One evening, as my boyfriend sautéed veggies for a stir-fry, I watched him toss a handful of chopped rainbow chard into the pan—bright pink stems and all. I’d never even thought to cook the stems like that. Sure, I’ve seen pretty mason jars of pickled stems while scrolling on Pinterest, but canning has always been on my “I’ll get around to that one day” list. Yet something about those sizzling chard slices suddenly made me feel guilty for all of the unwanted bits of produce I’d carelessly tossed in the trash.
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In the U.S., we waste 30 to 40 percent of our food supply, and each person throws away more than 20 pounds of food every month, according to statistics from World Food Day. That explains why food waste makes up the largest part of our landfills, according to the United States Department of Agriculture. If that’s not upsetting enough, a report from the World Resources Institute found that, worldwide, nearly a quarter of all calories produced for people to eat don’t actually get eaten. In summary, I felt guilty about throwing away perfectly usable produce because I should feel guilty—I’m a part of our major food resource problem.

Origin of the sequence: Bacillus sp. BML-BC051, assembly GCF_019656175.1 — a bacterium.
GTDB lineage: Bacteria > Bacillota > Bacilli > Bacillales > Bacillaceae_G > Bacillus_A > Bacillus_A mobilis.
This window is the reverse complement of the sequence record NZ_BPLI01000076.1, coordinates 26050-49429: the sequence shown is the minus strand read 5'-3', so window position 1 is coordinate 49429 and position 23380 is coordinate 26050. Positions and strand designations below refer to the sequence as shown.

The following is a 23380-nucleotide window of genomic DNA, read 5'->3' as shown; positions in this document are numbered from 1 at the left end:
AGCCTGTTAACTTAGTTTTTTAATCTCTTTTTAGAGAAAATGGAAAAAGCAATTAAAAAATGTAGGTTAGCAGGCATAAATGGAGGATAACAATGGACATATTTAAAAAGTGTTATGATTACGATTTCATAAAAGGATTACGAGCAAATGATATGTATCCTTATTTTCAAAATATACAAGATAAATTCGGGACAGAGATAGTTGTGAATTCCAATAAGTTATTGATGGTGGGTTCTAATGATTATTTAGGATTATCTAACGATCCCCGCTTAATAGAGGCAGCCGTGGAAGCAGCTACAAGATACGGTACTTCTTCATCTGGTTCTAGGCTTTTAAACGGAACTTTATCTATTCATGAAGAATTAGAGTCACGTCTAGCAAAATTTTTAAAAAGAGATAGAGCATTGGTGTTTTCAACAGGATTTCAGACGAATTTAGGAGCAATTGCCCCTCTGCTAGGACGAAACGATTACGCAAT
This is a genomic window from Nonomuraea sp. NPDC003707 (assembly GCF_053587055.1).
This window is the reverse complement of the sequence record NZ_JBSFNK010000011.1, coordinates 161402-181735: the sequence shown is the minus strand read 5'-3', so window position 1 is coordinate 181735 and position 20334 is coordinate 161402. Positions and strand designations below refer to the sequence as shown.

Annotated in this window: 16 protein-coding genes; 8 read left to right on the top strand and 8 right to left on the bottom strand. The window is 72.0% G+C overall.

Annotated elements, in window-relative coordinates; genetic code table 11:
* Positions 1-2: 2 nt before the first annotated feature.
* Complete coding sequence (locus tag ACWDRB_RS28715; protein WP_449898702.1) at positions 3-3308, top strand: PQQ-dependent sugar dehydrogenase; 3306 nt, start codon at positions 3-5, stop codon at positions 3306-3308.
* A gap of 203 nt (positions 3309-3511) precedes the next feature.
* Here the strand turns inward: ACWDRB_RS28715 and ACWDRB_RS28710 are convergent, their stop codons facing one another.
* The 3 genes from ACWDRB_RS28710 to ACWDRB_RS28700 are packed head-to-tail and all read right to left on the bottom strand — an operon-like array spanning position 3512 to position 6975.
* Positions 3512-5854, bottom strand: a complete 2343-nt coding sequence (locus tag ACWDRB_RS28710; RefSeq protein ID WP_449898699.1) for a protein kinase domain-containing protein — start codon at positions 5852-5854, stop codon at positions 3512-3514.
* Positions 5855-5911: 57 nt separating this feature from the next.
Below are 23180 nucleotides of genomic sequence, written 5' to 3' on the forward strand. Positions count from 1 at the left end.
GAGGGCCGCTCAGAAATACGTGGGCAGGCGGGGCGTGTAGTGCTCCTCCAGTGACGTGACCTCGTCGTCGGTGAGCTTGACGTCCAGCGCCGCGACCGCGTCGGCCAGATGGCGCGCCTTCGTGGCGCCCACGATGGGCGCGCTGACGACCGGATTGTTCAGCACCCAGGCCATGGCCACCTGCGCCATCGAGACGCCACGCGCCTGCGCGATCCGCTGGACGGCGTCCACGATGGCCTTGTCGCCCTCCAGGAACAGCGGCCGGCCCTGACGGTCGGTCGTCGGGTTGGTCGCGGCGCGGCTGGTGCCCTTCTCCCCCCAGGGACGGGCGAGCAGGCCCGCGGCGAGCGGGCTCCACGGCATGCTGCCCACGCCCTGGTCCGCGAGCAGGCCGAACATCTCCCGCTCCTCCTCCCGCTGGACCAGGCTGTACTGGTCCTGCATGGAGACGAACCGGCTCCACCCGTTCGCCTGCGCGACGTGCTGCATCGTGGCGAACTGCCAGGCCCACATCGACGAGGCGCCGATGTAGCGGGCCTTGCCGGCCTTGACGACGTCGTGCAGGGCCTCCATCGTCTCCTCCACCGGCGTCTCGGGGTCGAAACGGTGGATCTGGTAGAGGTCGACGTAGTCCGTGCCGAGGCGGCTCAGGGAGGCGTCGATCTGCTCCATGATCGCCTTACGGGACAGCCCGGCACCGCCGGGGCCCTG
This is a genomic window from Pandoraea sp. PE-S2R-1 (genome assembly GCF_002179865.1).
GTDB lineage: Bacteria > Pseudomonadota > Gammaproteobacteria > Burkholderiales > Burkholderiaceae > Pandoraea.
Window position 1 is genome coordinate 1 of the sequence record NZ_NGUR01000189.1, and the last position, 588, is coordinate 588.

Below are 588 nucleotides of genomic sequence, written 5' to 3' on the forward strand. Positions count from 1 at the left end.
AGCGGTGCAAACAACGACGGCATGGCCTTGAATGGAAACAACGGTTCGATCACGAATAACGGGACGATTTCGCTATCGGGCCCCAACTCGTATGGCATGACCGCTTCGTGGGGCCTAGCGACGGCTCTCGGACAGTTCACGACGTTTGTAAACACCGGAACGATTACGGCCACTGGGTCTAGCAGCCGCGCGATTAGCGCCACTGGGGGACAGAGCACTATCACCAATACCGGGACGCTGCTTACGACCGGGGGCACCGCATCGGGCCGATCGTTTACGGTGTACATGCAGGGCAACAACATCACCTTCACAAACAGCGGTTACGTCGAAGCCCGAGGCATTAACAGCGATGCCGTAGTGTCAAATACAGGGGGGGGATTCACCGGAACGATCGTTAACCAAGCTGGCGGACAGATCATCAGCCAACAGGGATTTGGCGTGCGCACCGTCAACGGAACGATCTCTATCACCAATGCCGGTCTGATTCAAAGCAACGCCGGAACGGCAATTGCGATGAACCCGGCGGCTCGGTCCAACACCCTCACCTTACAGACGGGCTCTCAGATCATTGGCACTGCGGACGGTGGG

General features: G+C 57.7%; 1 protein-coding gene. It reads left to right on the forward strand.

So what’s a food waster to do? Start composting, yes. But as someone who doesn’t garden, I also wanted to make better use of my purchased produce inside my home. I live alone and shop frugally, so wasting half cartons of milk or leftover chili isn’t a problem for me. Chucking spoiling green onions left in the back of my veggie drawer because I bought them specifically for one recipe is another story. That’s why I decided to try my hardest to stop trashing food (coffee grounds, mushroom bottoms, everything) for a month. Here’s what I learned throughout the process.